I think that Clemens occupies an entirely separate reality, and that no matter what he may or may not have actually done, he believes himself completely innocent. After all, he inhabits the same impenetrable bubble of clueless, blameless self-regard as the jackass quarterback who used to knock the cafeteria tray out of your hands in high school.
So I suspect that whatever Clemens has done, in his own mind he has done nothing, broken no rule, violated no trust. He has only honored his higher purpose, only done those things necessary to maintaining the realities of Roger Clemens. This seems like honesty to him.
Other folks, like the authors and aggregators of the DSM-IV, armed only with their medical degrees and the long march of human history, disagree.
But let's assume federal prosecutors have sufficient evidence of PED use to at least bring today's arraignment on charges of perjury. (We assume so because government lawyers and bureaucrats aren't in the habit of setting themselves up for high-profile failure. Whether that case is winnable however, or even gets to trial, is a different story.)
This is a good time to note that Clemens is called the "Rocket" -- not the "Rocket Scientist" -- for a reason. The power of his brain is that of an arm or of a fist, an instrument of the will, a strong blunt thing, the purpose of which is to ensure that anything can't just happen.
|Roger Clemens has been driven to succeed and win.|
That powerful lack of imagination, that very narrowness of thought, is part of what allows great athletes to succeed. An inability to imagine the worst, to imagine failure, is a kind of courage after all. Part of being "in the zone" is willing away consequences until only gestures remain. Only action, without thought of result. To introduce doubt into that system, or self-awareness, is to beckon failure itself. Look at Tiger Woods.
Even the most devout sports stars secretly understand themselves as agents of the divine; beloved proxies determining their own outcomes on behalf of their higher power. So guys like Clemens believe they hold their future entirely in their own hands, without any worry from idiot destiny or ruthless chance or cruel luck or pipsqueak lawyers.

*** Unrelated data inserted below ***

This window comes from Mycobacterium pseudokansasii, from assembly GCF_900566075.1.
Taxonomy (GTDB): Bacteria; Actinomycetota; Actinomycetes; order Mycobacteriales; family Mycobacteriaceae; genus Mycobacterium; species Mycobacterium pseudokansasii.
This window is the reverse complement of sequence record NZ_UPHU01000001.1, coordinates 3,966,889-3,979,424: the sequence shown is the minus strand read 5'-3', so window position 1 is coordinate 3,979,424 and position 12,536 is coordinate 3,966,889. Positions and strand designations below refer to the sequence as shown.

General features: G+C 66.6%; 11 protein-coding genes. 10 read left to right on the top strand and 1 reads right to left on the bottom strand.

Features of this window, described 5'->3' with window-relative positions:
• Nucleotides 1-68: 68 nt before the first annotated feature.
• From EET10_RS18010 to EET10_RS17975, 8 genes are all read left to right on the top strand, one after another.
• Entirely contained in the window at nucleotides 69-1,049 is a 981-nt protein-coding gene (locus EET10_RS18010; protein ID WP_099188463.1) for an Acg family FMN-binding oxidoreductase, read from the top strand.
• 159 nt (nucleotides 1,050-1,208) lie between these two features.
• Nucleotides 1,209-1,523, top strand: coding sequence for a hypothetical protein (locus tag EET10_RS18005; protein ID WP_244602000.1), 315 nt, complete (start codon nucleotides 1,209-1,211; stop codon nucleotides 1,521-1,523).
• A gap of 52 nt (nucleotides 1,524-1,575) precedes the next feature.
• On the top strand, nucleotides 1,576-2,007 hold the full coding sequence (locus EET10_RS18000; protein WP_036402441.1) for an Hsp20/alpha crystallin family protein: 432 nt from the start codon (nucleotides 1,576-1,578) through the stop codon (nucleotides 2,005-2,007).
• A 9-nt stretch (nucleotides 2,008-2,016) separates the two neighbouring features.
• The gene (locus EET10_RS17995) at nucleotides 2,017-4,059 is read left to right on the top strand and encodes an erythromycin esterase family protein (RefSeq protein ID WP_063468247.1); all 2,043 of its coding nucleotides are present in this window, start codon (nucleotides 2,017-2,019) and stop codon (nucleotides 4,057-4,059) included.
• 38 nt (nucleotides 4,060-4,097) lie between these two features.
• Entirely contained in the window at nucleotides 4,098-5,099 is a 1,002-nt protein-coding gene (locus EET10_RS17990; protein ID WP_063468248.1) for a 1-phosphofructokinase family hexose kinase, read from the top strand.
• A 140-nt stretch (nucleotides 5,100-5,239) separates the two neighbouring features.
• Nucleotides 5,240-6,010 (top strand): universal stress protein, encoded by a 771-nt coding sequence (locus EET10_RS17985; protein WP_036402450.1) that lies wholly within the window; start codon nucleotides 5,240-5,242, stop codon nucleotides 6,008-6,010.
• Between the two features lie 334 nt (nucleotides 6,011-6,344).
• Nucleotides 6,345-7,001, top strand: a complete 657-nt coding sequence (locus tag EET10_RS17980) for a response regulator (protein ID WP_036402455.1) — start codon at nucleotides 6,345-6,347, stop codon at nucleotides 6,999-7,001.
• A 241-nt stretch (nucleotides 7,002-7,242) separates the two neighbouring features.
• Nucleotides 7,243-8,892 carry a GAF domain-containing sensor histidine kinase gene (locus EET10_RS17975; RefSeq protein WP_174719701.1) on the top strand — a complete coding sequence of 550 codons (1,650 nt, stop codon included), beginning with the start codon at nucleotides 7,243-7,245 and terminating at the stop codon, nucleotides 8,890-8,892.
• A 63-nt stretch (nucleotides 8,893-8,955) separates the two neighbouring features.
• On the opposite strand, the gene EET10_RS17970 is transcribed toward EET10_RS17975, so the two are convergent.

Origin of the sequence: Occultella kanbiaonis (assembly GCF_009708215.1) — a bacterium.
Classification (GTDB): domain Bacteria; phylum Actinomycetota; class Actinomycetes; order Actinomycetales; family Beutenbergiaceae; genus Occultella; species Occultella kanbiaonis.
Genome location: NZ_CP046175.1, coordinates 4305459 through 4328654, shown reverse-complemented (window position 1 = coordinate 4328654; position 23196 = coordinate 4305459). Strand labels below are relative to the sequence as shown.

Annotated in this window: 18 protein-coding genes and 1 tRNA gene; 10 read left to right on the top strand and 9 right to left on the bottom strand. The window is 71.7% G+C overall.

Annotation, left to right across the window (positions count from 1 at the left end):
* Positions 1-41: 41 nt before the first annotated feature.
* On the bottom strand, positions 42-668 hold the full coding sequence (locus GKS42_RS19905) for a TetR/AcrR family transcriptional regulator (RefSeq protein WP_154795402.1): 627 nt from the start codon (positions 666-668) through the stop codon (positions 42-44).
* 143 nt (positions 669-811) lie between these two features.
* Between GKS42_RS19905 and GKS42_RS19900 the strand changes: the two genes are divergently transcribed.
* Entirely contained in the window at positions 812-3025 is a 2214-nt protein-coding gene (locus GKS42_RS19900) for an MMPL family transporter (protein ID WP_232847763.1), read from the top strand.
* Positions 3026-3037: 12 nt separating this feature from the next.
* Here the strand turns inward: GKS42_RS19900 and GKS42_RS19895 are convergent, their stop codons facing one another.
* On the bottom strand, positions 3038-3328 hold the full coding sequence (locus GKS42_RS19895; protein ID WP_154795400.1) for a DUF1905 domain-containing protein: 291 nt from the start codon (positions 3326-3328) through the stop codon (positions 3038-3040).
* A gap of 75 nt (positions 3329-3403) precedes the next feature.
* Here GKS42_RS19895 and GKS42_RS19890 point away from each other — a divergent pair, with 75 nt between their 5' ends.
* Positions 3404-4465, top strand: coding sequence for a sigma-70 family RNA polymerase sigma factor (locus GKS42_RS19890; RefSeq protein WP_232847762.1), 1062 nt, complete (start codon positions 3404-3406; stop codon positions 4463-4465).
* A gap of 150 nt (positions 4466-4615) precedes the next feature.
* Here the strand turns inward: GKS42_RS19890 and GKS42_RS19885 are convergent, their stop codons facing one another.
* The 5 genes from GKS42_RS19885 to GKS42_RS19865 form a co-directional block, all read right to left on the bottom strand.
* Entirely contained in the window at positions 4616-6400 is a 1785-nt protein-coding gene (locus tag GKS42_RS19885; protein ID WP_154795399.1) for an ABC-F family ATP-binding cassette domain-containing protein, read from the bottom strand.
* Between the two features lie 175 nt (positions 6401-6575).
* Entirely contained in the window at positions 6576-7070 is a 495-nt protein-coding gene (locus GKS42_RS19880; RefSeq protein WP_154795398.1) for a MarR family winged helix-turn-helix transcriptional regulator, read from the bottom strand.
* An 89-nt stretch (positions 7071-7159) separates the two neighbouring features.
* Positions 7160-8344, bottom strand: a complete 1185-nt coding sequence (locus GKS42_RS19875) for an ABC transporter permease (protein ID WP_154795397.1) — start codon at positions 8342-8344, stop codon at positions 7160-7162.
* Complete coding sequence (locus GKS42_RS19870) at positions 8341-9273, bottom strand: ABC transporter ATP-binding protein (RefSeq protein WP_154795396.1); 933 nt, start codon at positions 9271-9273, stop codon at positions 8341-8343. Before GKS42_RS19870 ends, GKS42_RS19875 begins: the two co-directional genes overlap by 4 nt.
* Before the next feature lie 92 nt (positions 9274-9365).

That's not true of course. The universe still surges and ebbs and Roger Clemens bobs on those tides as helpless as a cork, just like the rest of us.
But in a world crippled by doubt, Roger Clemens is absolutely certain of one thing: Roger Clemens.
That certainty keeps him safe. Keeps him strong. That certainty protects him from the shadows and sharp edges the rest of us so fear. How I envy Mr. Clemens his one-man universe -- uncluttered by rules or by any objective truth, a universe made bright by the gleam from his hero's brow, a universe filled with hope and cut loose from worry and untouched by harm. How Stephen Strasburg must envy him the power of his mind and the might of his tendons. Twenty-three seasons! The best there ever was! Who did whatever it took! If only young Strasburg could have been as strong in his thoughts! As pure in his beliefs! As wide through his hams!
How I envy Roger Clemens the simplicity of a universe in which the only truth looks back at him from his mirror.
How I envy him the purposeful absurdity of his certainty.
Jeff MacGregor is a senior writer for ESPN.com and ESPN The Magazine. You can e-mail him at email@example.com, or follow his Twitter.com feed @MacGregorESPN.